Nicola Sturgeon says she pities TV presenter Jeremy Clarkson and that he is “distorted by hate” following a newspaper column he wrote about Meghan Markle.
The First Minister – who was also named in the article – told STV News that Clarkson’s remarks about the Duchess of Sussex were “vile”.
Clarkson’s column for The Sun newspaper read: “Meghan, though, is a different story. I hate her. Not like I hate Nicola Sturgeon or Rose West. I hate her on a cellular level.
“At night, I’m unable to sleep as I lie there, grinding my teeth and dreaming of the day when she is made to parade naked through the streets of every town in Britain while the crowds chant, “Shame!” and throw lumps of excrement at her.”
Sturgeon was critical of Clarkson when asked about his comments on Monday morning.
She said: “To be perfectly frank, the emotion I feel most strongly for, mainly Jeremy Clarkson is pity.
“That somebody can be so distorted by hate, in this case hate against Meghan Markle, that they write that kind of vile stuff in a newspaper.
“But words have consequences. Again, I’m a passionate believer in free speech, but one person’s exercise of what they consider to be free speech, if that impinges on the safety of somebody else, then clearly there is a balance there not being struck.
“So everybody has to exercise the rights we all cherish in our society today with a degree of respect, civility and responsibility.”
Amid growing criticism and complaints to the newspaper regulator, Clarkson later said he was “horrified to have caused so much hurt”.
He wrote on Twitter: “Oh dear. I’ve rather put my foot in it. In a column I wrote about Meghan, I made a clumsy reference to a scene in Game of Thrones and this has gone down badly with a great many people.
“I’m horrified to have caused so much hurt and I shall be more careful in future.”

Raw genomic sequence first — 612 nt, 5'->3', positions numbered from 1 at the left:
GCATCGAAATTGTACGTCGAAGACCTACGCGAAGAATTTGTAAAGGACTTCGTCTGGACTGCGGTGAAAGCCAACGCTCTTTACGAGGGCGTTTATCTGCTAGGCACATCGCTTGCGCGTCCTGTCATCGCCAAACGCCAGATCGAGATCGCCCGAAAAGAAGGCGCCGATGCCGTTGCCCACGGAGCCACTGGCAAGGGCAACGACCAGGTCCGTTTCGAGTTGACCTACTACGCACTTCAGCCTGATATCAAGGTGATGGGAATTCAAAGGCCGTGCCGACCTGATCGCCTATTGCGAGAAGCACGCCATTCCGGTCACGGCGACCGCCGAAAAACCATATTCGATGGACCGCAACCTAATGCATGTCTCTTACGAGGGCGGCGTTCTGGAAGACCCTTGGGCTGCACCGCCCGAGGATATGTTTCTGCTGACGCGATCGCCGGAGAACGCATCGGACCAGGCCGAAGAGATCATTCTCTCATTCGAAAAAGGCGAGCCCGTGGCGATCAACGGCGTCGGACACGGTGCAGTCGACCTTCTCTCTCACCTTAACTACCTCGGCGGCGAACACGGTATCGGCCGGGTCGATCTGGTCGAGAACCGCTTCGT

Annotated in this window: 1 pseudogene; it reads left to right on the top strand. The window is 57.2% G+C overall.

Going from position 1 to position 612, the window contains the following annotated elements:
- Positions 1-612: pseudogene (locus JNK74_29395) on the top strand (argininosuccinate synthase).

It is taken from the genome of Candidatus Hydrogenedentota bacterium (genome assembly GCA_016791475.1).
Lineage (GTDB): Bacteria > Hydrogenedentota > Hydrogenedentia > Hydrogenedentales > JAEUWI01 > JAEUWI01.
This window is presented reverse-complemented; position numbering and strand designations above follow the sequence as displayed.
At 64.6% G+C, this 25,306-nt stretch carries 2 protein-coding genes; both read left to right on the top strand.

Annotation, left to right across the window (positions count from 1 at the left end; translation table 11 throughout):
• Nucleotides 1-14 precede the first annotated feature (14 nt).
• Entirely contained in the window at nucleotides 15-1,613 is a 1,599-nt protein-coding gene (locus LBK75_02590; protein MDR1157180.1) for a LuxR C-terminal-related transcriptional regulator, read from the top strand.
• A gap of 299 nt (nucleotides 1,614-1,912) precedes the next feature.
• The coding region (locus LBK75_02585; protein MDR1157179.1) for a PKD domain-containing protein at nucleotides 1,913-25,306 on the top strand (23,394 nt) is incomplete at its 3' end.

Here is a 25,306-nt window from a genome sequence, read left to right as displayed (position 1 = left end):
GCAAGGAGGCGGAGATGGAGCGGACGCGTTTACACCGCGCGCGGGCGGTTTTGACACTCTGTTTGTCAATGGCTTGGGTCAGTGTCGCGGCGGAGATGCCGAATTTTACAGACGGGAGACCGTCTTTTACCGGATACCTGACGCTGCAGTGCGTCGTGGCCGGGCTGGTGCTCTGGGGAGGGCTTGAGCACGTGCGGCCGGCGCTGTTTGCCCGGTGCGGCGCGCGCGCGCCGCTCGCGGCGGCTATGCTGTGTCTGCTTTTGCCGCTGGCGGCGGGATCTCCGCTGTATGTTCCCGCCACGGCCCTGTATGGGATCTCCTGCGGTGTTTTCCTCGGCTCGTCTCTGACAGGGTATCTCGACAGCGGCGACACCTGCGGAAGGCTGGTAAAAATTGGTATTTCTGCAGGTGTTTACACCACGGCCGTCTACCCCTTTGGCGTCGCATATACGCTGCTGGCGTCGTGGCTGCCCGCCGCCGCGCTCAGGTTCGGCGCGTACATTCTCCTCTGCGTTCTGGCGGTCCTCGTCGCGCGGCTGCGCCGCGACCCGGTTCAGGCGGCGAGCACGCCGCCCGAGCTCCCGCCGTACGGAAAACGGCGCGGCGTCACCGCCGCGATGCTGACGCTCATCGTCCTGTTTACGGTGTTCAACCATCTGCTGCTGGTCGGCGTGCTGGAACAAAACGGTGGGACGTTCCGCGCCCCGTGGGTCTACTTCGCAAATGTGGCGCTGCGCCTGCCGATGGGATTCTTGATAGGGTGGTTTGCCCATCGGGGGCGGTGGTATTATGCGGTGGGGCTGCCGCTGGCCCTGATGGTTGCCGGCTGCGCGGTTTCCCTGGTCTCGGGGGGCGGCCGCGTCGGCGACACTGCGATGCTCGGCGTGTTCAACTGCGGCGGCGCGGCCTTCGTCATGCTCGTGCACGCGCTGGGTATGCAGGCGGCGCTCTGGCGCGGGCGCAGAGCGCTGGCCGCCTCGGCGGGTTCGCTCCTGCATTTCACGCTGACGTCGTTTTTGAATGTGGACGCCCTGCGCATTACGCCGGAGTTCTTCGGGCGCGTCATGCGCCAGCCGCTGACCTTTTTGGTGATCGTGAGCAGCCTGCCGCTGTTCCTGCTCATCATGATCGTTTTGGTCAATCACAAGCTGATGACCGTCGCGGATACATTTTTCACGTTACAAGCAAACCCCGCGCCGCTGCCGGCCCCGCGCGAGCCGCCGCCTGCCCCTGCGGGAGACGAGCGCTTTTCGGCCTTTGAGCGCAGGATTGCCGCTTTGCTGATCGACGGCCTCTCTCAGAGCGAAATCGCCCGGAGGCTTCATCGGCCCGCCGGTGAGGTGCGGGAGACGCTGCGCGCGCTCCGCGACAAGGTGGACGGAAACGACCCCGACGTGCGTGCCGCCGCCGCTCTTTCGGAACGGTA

Clarkson’s comments have sparked a ferocious backlash on social media, with even his own daughter criticising them on Instagram.
“My views are and have always been clear when it comes to misogyny, bullying and the treatment of women by the media.
“I want to make it very clear that I stand against everything that my dad wrote about Meghan Markle and I remain standing in support of those that are targeted with online hatred.
The Duke and Duchess of Sussex have been in the spotlight following the release of their tell-all Netflix documentary series.
In an emotional moment during the fifth episode of the Harry & Meghan Netflix series, Meghan said negative media coverage had made people say they wanted to kill her.
The episode focused on the couple’s decision to step back as senior royals, and the influence of the British press over their lives.
Meghan said the media had caused the death threats by creating hate towards her.
Sturgeon continued: “I accept I’m a politician and people get to say all sorts of things about me and that’s part of the democratic process.”
“I think what he said about Meghan Markle was deeply misogynist and just downright awful and horrible.”
What are people saying?
Among the well-known names to respond to Clarkson’s column are comedian John Bishop and television presenters Carol Vorderman and Edith Bowman.
News UK, the publishers of The Sun, and Clarkson’s representative have both been contacted for comment.
By Monday evening, The Independent Press Standards Organisation (Ipso) had received more than 12,000 complaints over Clarkson’s article.
In comparison, the total number of complaints made to Ipso in 2021 was 14,355.
A spokesman for the media watchdog said: “We will follow our usual processes to examine the complaints we have received.
“This will take longer than usual because of the volume of complaints.”